Wittgenstein: Philosophy, Postmodernism, Pedagogy James Marshall Author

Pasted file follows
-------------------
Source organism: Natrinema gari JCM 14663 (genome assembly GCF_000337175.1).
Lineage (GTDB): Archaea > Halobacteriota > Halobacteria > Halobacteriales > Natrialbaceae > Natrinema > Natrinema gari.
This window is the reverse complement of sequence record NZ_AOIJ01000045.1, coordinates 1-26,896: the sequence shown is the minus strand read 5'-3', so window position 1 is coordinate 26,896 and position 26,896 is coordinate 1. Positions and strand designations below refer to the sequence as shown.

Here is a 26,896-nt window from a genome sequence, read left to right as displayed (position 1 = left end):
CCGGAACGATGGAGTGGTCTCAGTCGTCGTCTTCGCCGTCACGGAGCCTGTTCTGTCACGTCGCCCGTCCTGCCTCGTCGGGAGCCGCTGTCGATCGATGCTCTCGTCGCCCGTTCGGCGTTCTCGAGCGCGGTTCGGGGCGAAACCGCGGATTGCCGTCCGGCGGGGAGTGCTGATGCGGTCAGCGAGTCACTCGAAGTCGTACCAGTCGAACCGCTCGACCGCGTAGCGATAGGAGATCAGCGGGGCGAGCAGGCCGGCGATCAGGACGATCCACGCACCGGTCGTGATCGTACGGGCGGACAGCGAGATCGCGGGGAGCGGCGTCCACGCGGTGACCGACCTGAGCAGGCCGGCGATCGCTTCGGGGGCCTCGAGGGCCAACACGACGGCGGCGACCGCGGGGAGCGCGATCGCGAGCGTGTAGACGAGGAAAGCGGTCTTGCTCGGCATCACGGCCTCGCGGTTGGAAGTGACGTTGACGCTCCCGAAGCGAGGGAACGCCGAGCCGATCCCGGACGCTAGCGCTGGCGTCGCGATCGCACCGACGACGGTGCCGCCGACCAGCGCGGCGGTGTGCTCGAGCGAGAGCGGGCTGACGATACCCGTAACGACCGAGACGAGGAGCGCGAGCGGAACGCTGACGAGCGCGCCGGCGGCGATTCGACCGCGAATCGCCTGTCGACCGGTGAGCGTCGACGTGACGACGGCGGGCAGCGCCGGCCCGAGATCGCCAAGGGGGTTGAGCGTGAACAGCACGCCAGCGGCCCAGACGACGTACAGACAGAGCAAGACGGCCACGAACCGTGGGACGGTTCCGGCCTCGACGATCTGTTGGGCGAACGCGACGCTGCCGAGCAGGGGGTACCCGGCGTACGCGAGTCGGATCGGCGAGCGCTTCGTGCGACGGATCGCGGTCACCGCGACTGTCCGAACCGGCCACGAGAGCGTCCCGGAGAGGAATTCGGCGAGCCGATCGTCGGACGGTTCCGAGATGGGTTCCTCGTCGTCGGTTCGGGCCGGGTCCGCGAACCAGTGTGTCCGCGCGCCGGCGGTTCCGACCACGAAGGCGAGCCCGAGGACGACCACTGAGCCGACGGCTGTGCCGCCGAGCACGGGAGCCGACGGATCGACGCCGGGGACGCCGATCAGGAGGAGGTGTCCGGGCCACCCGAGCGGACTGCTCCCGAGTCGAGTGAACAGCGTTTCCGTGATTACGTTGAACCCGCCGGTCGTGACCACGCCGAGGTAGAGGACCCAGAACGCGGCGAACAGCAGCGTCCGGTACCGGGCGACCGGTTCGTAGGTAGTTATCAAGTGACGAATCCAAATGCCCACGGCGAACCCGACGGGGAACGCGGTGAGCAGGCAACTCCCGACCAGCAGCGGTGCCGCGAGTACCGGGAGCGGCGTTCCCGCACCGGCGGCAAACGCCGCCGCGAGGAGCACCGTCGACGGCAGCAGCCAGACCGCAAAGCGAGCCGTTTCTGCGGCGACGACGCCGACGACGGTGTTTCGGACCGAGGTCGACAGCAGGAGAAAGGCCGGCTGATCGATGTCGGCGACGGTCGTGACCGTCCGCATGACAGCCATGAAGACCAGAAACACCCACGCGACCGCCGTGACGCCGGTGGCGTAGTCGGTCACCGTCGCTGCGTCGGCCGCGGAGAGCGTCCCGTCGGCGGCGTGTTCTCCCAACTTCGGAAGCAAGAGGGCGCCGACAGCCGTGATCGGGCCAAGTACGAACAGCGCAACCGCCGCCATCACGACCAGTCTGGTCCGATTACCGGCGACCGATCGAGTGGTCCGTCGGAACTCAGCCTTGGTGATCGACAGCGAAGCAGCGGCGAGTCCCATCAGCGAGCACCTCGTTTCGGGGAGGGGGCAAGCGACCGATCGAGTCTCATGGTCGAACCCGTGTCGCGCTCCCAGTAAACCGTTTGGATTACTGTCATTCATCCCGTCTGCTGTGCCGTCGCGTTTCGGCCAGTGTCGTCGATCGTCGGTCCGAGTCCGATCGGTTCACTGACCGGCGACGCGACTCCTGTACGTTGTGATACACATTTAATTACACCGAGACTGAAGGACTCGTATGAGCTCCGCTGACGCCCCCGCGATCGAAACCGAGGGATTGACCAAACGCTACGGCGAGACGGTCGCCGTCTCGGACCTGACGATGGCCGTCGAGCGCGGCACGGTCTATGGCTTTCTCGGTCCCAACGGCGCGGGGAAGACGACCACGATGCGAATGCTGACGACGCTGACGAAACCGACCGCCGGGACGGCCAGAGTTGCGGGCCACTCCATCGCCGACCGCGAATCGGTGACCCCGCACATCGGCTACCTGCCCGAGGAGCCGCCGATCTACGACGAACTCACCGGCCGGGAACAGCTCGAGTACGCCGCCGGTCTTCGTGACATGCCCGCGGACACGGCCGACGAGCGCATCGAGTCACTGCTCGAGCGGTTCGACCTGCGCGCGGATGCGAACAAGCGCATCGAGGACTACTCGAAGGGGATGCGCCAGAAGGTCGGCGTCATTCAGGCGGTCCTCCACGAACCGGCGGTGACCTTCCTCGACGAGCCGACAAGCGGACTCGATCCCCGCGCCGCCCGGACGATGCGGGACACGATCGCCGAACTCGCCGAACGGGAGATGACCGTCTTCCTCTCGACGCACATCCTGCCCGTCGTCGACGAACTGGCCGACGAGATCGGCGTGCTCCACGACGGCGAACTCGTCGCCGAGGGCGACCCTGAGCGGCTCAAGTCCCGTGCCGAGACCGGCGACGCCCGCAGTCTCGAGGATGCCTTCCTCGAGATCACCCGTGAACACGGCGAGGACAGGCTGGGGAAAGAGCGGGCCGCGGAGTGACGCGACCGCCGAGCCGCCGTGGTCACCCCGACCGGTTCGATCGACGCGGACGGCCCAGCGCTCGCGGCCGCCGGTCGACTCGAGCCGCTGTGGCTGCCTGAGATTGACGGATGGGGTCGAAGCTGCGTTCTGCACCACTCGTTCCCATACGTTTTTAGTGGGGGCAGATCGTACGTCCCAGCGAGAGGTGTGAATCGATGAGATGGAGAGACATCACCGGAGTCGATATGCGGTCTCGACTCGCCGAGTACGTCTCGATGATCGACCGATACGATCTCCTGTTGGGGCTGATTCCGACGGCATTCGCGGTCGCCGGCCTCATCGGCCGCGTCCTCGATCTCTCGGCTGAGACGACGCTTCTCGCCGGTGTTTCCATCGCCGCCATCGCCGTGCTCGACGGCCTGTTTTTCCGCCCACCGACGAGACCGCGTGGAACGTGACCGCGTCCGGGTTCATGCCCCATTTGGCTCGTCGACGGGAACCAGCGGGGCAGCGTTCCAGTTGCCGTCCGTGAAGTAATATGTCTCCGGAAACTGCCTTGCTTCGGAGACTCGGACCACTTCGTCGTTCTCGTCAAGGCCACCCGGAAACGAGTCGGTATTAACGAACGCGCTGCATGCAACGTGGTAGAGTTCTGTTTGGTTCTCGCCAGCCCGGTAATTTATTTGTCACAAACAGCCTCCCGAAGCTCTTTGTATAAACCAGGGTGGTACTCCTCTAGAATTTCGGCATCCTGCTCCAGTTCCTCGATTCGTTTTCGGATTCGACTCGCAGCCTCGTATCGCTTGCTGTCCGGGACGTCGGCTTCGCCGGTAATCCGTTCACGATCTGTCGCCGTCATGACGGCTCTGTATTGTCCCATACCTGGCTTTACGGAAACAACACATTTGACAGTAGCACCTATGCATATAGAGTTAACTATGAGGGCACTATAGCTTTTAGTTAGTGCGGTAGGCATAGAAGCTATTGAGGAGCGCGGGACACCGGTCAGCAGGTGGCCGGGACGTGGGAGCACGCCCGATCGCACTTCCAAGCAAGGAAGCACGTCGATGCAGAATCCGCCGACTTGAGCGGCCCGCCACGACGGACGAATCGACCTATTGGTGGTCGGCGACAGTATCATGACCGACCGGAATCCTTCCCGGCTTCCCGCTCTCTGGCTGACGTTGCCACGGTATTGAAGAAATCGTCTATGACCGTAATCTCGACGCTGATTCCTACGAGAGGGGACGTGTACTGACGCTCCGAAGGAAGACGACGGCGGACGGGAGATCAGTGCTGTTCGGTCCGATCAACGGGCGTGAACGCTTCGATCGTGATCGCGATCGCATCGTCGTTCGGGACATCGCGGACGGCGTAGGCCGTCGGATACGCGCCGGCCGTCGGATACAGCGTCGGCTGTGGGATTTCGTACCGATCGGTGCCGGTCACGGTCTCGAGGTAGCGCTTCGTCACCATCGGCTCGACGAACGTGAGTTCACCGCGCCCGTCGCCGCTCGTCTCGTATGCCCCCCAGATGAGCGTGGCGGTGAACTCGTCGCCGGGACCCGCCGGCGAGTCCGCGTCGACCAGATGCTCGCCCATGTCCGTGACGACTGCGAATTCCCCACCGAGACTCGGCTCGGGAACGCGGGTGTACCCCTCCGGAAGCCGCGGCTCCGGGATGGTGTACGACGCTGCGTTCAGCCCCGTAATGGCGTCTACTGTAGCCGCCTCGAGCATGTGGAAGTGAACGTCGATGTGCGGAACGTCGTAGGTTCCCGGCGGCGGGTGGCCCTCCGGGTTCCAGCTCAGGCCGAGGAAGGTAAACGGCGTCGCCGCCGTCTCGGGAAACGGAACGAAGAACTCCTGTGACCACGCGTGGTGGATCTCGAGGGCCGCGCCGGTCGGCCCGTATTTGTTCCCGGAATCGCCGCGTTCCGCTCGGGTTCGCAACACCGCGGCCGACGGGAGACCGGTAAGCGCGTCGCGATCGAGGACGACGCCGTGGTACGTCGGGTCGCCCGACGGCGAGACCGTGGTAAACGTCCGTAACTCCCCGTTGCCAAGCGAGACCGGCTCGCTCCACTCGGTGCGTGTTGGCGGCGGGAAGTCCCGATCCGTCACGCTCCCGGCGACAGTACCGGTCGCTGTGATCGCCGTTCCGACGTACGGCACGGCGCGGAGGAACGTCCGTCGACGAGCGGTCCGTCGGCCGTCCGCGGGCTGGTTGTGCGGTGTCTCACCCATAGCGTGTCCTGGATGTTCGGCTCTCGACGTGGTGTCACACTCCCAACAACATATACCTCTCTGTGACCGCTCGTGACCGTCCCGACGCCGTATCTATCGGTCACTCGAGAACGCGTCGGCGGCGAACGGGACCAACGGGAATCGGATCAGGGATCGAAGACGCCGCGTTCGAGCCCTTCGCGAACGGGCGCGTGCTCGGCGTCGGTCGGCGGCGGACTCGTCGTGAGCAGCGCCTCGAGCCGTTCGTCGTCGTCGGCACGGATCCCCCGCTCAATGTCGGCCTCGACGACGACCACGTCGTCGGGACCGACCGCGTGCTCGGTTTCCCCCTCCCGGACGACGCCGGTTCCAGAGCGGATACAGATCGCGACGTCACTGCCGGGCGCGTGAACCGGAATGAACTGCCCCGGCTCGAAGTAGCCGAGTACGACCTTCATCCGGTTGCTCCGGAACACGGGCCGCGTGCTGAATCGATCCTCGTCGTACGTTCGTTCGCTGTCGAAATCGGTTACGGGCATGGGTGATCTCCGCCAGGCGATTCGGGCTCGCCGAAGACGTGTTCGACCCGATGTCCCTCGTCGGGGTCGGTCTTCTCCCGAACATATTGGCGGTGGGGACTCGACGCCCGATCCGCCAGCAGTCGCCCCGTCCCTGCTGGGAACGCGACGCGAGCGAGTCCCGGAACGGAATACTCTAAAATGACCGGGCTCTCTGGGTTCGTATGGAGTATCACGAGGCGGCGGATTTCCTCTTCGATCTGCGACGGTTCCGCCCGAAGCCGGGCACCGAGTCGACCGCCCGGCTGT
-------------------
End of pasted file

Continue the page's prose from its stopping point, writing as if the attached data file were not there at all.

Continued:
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Peters and Marshall examine the parallels between the later Wittgenstein and French poststructuralism and investigate the direct appropriation of Wittgenstein's work by poststructuralists. They discuss the most pressing problems facing philosophy and education in the postmodern condition: ethico-political lines of inquiry after the collapse of the grand narrative, other cultures in the curriculum, and the notion of postmodern science.Wittgenstein is a central figure in contemporary Anglo-American philosophy. His writings serve as a fulcrum in both modern philosophy and philosophy of education, charting the shift away from the formalist approach of logical atomism to the more anthropological emphasis on language games in the analysis of ordinary language. Wittgenstein's work served as a springboard for a range of today's leading intellectuals: Peter Winch, Thomas Kuhn, Richard Rorty, Stephen Toulmin, and Stanley Cavell.Wittgenstein is the source and authority for legitimating analytic philosophy of education—the so-called London school—as a distinctive field of intellectual endeavor based on the method of conceptual analysis and the search for necessary and sufficient conditions.


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